Jacob Lief is Co-Founder and CEO of Ubuntu Education Fund, a non-profit organization that takes vulnerable children in Port Elizabeth, South Africa from cradle to career. Nuancing traditional development models, Ubuntu redefined the theory of “going to scale”; rather than expanding geographically, they focus on the depth rather than breadth of their programs within a community of 400,000 people. Ubuntu’s programs form an integrated system of medical, health, educational and social services, ensuring that a child who is either orphaned or vulnerable could succeed in the world of higher education and employment. Ubuntu’s child-centred approach highlights the difference between merely touching a child’s life versus fundamentally changing it. In 2009, Jacob was selected as an Aspen Institute Global Fellow and, in 2010, he was recognized by the World Economic Forum as a Young Global Leader. In 2012, he joined the Clinton Global Initiative Advisory Committee. He is currently a lecturer at the University of Pennsylvania. Jacob has authored a book, I Am Because You Are, focused on his journey in South Africa and the creation of Ubuntu Education Fund, published by Rodale Inc. in May 2015.
This post was originally produced for Forbes.
Wendy Lipton-Dibner, the bestselling author who has just seen her latest book, Focus on Impact, published has focused her career on helping people put results and outcomes ahead of financial returns with the reassurance that by focusing on impact, the money will come.
When Lipton-Dibner talks about “impact,” she’s using the word in a more traditional sense, meaning non-financial outcomes and results rather than its use in social enterprise circles with a focus on social good.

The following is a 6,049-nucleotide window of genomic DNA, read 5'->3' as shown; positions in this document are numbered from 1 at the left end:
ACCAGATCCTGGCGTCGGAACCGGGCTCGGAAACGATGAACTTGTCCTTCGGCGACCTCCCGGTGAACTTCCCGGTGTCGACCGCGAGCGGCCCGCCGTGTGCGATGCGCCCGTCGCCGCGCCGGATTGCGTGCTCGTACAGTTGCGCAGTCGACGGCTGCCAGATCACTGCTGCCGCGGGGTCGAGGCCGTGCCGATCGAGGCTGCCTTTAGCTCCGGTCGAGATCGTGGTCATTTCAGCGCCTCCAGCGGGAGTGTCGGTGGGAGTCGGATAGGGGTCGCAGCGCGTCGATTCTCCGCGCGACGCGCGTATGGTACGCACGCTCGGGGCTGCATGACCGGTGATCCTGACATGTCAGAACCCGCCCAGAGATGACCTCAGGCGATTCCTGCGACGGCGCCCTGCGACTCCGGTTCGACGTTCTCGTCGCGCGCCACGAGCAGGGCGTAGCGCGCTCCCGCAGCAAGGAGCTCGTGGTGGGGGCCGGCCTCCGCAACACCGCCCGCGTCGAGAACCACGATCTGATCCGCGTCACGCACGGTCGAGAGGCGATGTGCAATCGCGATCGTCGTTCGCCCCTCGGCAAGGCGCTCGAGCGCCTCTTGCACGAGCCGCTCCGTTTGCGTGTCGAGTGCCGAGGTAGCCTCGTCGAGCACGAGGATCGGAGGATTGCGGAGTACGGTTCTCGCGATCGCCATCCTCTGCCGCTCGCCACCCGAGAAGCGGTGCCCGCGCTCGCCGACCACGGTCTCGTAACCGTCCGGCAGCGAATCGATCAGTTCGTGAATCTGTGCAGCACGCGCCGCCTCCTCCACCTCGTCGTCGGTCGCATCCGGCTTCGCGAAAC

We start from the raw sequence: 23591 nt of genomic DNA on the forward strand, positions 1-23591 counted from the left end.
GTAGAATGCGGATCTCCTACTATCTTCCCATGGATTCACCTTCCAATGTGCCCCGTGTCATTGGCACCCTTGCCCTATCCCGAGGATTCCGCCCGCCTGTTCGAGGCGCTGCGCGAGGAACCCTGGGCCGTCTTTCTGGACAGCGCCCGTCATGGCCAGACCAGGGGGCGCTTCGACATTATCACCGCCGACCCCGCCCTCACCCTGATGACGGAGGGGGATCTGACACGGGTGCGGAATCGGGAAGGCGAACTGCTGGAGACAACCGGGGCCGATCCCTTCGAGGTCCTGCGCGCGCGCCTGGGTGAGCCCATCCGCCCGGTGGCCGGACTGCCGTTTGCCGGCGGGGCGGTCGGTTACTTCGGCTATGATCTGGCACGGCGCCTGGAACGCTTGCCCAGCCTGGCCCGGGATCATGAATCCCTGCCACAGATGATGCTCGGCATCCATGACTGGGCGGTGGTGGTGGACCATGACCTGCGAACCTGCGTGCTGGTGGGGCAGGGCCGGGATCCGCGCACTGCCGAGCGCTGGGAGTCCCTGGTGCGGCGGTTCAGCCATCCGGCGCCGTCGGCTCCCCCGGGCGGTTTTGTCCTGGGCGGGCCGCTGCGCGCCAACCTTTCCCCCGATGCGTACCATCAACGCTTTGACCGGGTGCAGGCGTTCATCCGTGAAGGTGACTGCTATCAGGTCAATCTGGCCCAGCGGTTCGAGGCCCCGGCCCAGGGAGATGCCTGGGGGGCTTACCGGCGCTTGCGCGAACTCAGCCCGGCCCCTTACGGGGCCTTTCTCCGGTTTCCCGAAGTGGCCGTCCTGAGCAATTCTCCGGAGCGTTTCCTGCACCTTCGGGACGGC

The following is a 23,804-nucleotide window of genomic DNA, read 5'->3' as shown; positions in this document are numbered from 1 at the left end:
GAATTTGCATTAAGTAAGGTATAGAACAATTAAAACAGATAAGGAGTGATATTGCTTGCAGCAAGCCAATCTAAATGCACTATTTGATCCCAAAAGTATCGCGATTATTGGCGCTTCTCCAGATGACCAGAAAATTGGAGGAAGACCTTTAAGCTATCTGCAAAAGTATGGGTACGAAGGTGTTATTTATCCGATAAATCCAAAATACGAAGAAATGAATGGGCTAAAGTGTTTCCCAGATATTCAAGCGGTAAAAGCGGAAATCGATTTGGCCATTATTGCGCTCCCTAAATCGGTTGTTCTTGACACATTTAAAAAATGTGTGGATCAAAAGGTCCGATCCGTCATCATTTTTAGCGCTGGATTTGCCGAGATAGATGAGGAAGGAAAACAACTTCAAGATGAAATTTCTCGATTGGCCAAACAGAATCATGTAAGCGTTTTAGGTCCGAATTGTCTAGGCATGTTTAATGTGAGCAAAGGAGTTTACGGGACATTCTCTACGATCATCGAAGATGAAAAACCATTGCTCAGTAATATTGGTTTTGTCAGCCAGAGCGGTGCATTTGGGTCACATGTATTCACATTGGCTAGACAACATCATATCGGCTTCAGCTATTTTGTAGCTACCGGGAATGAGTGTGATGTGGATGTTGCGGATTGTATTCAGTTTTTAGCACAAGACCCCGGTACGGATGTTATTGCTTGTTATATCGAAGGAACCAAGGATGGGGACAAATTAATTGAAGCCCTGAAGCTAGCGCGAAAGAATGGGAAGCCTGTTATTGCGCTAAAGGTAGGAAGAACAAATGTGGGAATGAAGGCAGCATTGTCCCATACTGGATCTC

That said, her focus on traditional impact is highly relevant for the socially conscious–and her message is good news for social entrepreneurs. As we focus on impact, she says, success will come.
In preparing for this piece, I asked Lipton-Dibner for three tips to help social entrepreneurs have more impact. Here’s what she shared:
- Best practice isn’t always smart practice. If your business goal is to make a lasting and profitable impact, traditional business models won’t get you there. Research of over 1000 multi-national enterprises, hospitals, private practices, non-profit organizations and small businesses has shown the more people focus on increasing profitability, the more money they end up spending to make up for problems they caused by focusing on money. The answer: Focus On Impact in every area of business from visualization to execution, internally and externally.
- Capitalize on the social shift. Gone are the days when we trust the words of the CEO who reassures us his/her products and services are best in class. Consumers have learned the hard way that just because we say we can help them, doesn’t mean we will. They’ve learned to trust shoppers more than sellers. They’ve become cynical, skeptical and cautious. The traditional “voice of authority” has shifted from business to consumer and this social shift has created the “Era of Sampling” – a try-before-you-buy economy in which impact is the new global currency. Now is the time to take control over the shape of your impact, the size of your impact and the rewards you reap as a result of your impact.
- Maximize your unique impact. You’ve been impacting people since the first moment you kicked inside your mother’s womb. Every since that moment you’ve impacted hundreds – perhaps thousands of lives – simply by interacting with people and bringing your unique combination of DNA, social experiences, education, skills, perspective and personality to the world. In business, your unique impact carries an extraordinary opportunity. Every email, every post, every tweet, the simple act of answering your phone, leading a meeting or talking to a stranger – everything you do and everything you don’t do has an impact on someone else. The secret is to define your unique impact and strategically infuse it into your marketing, products and services to create the one-of-a-kind, measurable impact that will set you apart as the go-to in your industry.